• Join over 1.2 million students every month
  • Accelerate your learning by 29%
  • Unlimited access from just £6.99 per month

How is Act 3, Scene 1 of "Romeo and Juliet"a particularly important scene and how does Shakespeare creates and maintain tension Throughout the scene?

Extracts from this document...

Introduction

How is Act 3, Scene 1 of "Romeo and Juliet" a particularly important scene and how does Shakespeare creates and maintain tension Throughout the scene? Act 3, Scene 1 is an important scene in the play "Romeo and Juliet" as it causes a change in the direction of the play. It is called the turning point as everything in the play starts to go wrong, and not how Romeo and Juliet had planned. Everything before this point has gone to plan but one simple mistake changes everything. In Act 1 the capulets have a party which Romeo attends, but with completely innocent intensions. However when he was there he was spotted by Tybalt (a Capulet). He wants to take revenge on him but he is told to calm down and leave it else he will ruin the whole party. So Tybalt leaves the party wanting revenge On Romeo. After Tybalt has left the party Romeo meets Juliet and they fall in love. Before they find out that the other is from their Rival family by this point it is too late. Then in Act 2 Romeo and Juliet are married by Friar Lawrence in secret. ...read more.

Middle

Benvolio says this in panic, which adds tension to the play. Although Tybalt doesn't know that Mercutio wants to fight, he wouldn't not fight as the audience learns earlier in the play that he is a hot-blooded man and is hateful towards all Montagues. The audience learns this in Act 1, Scene 1, "What, drawn and talk of peace? I hate the word, As I hate hell, all Montagues, and thee. Have at thee, coward." Benvolio warns them of what the prince said about brawling in the streets, the prince said that anymore fighting would be on pain of death. Tybalt may have had to think about this, but the audience probably thought that Mercutio didn't care as he was related to the prince and may be able to get away with it. When Romeo enters it adds more Tension because Tybalt is about to fight when he realises that his main enemy has just walked in (Romeo.) "Well peace be with you, sir, here comes my man." Tybalt tells this to Mercutio because he wants to fight Romeo even though he hates Mercutio as well. The audience becomes tense as they don't know who will fight, they probably don't think it matters if Tybalt and Mercutio fight because this doesn't affect Romeo and Juliet. ...read more.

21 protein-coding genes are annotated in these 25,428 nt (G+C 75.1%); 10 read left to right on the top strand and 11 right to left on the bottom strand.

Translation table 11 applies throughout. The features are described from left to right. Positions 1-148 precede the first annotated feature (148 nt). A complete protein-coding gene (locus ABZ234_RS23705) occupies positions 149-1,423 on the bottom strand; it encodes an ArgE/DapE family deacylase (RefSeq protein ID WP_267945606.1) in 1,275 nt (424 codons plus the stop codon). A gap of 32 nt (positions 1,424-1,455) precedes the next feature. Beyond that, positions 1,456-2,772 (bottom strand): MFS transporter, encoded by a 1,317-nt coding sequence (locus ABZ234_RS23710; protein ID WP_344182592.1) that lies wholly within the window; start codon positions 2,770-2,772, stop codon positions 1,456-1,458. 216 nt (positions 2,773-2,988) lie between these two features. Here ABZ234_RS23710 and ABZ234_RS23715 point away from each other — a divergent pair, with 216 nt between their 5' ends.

Conclusion

At this point Juliet finds out what Romeo has done. She doesn't know what to think but eventually decides that if Romeo hadn't have killed Tybalt then he would have killed Romeo so she decides that Romeo had to kill Tybalt. The tension in this scene of the play constantly goes up, but when they fight the tension drops. The audience is probably most tense when Romeo kills Tybalt, as they know that it has potentially ruined a happy ending for Romeo and Juliet. Shakespeare manages to maintain tension throughout the scene by making everything happen not as the audience had expected and making everything not so obvious so that when it comes to something happening that they didn't expect, the audience becomes very tense. To conclude I think that Shakespeare manages to create and maintain tension very well throughout the whole scene keeping the audience very tense and on the edge of there seats. The fact that the scene is very long it means that it is harder for Shakespeare to keep tension at a high level all the way through this is why at several points he does keep the tension low but manages to maintain it. ...read more.